I have a CTL* formula: $\mathsf{EF}[p\land \mathsf{AX}[q\ \mathsf{U}\ r]]$ but in my application, I am limited to CTL. To my understanding, this formula is no valid CTL and I wonder whether I can transform it (preserving semantic, of course). The CTL* formula should express "there exists a path on which $p$ holds and from that point, in all subsequent states, $q$ holds until $r$ eventually holds".

Is this correct and is there a way to convert it to CTL?

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    – Kaveh
    Jan 22, 2013 at 18:56
  • $\begingroup$ Migrating to Computer Science. $\endgroup$ Jan 23, 2013 at 5:57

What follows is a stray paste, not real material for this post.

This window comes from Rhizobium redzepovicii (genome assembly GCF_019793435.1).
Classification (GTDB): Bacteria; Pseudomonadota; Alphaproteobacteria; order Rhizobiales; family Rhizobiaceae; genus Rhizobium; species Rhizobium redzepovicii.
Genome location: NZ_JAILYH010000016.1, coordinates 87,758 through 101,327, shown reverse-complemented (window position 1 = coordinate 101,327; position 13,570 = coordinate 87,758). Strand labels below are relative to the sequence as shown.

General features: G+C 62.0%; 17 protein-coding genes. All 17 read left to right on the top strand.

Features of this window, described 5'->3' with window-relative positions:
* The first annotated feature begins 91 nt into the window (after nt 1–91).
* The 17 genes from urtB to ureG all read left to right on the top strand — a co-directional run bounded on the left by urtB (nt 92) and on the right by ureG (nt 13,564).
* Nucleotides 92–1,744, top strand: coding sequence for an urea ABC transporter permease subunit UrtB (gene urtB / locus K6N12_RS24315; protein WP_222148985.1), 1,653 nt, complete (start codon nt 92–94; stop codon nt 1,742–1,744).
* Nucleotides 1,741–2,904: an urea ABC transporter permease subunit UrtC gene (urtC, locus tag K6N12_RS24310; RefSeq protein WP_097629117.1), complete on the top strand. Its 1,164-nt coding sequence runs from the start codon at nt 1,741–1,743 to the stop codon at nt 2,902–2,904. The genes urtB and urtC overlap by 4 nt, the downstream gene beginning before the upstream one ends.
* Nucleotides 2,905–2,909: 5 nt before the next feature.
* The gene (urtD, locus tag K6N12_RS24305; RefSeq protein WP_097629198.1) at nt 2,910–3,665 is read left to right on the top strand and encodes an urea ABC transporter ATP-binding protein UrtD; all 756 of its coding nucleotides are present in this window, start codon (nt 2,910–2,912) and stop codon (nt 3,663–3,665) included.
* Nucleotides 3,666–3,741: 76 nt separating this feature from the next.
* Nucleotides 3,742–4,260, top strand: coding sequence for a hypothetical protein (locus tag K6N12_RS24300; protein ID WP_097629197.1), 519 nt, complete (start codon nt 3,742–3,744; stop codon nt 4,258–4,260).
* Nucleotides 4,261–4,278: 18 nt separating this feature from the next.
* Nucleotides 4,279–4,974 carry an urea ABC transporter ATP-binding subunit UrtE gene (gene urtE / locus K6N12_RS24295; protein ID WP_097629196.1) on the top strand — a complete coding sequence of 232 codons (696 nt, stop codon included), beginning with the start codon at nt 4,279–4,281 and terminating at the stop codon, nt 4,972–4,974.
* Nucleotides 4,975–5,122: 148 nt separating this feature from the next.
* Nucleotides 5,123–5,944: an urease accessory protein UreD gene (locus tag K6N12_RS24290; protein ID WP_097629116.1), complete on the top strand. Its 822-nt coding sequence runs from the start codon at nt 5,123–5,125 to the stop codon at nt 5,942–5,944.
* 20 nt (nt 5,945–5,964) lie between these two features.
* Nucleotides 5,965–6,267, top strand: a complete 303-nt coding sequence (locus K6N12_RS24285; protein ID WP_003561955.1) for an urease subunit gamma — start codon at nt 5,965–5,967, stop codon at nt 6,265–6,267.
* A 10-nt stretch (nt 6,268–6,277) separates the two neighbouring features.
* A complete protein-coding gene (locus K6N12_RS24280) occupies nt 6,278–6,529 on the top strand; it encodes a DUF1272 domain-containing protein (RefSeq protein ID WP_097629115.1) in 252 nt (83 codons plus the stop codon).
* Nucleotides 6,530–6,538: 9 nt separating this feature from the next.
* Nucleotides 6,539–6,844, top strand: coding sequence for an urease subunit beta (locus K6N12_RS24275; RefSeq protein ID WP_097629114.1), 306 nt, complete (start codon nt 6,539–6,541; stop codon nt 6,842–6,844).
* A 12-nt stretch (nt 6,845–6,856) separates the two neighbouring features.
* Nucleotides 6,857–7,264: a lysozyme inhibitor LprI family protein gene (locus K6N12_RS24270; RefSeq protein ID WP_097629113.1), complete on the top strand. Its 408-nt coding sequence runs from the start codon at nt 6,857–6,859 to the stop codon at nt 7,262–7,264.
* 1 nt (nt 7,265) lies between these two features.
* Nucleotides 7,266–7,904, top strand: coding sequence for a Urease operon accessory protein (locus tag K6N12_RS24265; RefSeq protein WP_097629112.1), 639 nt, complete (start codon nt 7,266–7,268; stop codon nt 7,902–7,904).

• $\begingroup$ Why do you say that formula is not a CTL formula? What is your CTL language definition (BNF)? $\endgroup$
    – Pål GD
    Jan 23, 2013 at 12:35

1 Answer 1


A somewhat late response:

The formula $AX(p U q)$ is equivalent to the CTL formula $AXA(pUq)$: Consider a state that satisfies the former, then in all the paths from it, after one transition it holds that $pUq$. Thus, in all the paths after one transition, we reach a state from which all the paths satisfy $p U q$, so the state satisfies the latter. The converse is obvious, sine the second formula is harder to satisfy.

So an equivalent CTL formula is $EF[p\wedge AXA(pUq)]$.


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